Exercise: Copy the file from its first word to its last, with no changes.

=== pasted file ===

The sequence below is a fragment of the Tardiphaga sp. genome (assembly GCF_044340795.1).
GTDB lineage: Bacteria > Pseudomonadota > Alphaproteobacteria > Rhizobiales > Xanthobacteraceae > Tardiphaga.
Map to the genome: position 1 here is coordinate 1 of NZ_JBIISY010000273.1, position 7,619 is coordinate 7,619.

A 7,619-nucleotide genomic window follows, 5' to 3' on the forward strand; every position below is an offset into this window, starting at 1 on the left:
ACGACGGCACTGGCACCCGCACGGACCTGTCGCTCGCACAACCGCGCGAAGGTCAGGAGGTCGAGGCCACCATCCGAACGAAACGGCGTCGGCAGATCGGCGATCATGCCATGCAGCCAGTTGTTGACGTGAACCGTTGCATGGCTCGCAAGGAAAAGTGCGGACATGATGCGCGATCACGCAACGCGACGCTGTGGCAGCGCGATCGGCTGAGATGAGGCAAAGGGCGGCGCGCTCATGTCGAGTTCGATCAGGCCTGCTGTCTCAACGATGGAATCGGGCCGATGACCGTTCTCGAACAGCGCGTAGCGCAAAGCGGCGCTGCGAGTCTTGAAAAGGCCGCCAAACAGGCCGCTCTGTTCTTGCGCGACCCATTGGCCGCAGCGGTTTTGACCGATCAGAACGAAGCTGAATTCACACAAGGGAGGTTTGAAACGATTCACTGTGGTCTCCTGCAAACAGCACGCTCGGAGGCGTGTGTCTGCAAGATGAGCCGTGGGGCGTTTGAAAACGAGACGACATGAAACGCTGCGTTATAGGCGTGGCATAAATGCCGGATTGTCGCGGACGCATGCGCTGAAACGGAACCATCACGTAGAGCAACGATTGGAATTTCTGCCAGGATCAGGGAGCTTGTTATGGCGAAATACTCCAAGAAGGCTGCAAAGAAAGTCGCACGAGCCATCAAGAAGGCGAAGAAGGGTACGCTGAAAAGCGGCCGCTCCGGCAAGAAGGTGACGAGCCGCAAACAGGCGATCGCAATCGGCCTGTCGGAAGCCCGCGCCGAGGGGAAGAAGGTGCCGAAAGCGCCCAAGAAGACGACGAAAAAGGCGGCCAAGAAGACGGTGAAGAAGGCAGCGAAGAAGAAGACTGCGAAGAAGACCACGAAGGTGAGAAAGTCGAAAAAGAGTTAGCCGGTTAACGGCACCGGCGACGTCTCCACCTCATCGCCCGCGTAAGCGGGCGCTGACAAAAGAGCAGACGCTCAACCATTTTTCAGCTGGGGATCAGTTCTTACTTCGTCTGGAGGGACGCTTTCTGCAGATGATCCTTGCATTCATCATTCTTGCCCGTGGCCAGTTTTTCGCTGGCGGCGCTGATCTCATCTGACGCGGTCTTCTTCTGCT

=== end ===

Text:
The sequence below is a fragment of the Tardiphaga sp. genome (assembly GCF_044340795.1).
GTDB lineage: Bacteria > Pseudomonadota > Alphaproteobacteria > Rhizobiales > Xanthobacteraceae > Tardiphaga.
Map to the genome: position 1 here is coordinate 1 of NZ_JBIISY010000273.1, position 7,619 is coordinate 7,619.

A 7,619-nucleotide genomic window follows, 5' to 3' on the forward strand; every position below is an offset into this window, starting at 1 on the left:
ACGACGGCACTGGCACCCGCACGGACCTGTCGCTCGCACAACCGCGCGAAGGTCAGGAGGTCGAGGCCACCATCCGAACGAAACGGCGTCGGCAGATCGGCGATCATGCCATGCAGCCAGTTGTTGACGTGAACCGTTGCATGGCTCGCAAGGAAAAGTGCGGACATGATGCGCGATCACGCAACGCGACGCTGTGGCAGCGCGATCGGCTGAGATGAGGCAAAGGGCGGCGCGCTCATGTCGAGTTCGATCAGGCCTGCTGTCTCAACGATGGAATCGGGCCGATGACCGTTCTCGAACAGCGCGTAGCGCAAAGCGGCGCTGCGAGTCTTGAAAAGGCCGCCAAACAGGCCGCTCTGTTCTTGCGCGACCCATTGGCCGCAGCGGTTTTGACCGATCAGAACGAAGCTGAATTCACACAAGGGAGGTTTGAAACGATTCACTGTGGTCTCCTGCAAACAGCACGCTCGGAGGCGTGTGTCTGCAAGATGAGCCGTGGGGCGTTTGAAAACGAGACGACATGAAACGCTGCGTTATAGGCGTGGCATAAATGCCGGATTGTCGCGGACGCATGCGCTGAAACGGAACCATCACGTAGAGCAACGATTGGAATTTCTGCCAGGATCAGGGAGCTTGTTATGGCGAAATACTCCAAGAAGGCTGCAAAGAAAGTCGCACGAGCCATCAAGAAGGCGAAGAAGGGTACGCTGAAAAGCGGCCGCTCCGGCAAGAAGGTGACGAGCCGCAAACAGGCGATCGCAATCGGCCTGTCGGAAGCCCGCGCCGAGGGGAAGAAGGTGCCGAAAGCGCCCAAGAAGACGACGAAAAAGGCGGCCAAGAAGACGGTGAAGAAGGCAGCGAAGAAGAAGACTGCGAAGAAGACCACGAAGGTGAGAAAGTCGAAAAAGAGTTAGCCGGTTAACGGCACCGGCGACGTCTCCACCTCATCGCCCGCGTAAGCGGGCGCTGACAAAAGAGCAGACGCTCAACCATTTTTCAGCTGGGGATCAGTTCTTACTTCGTCTGGAGGGACGCTTTCTGCAGATGATCCTTGCATTCATCATTCTTGCCCGTGGCCAGTTTTTCGCTGGCGGCGCTGATCTCATCTGACGCGGTCTTCTTCTGCT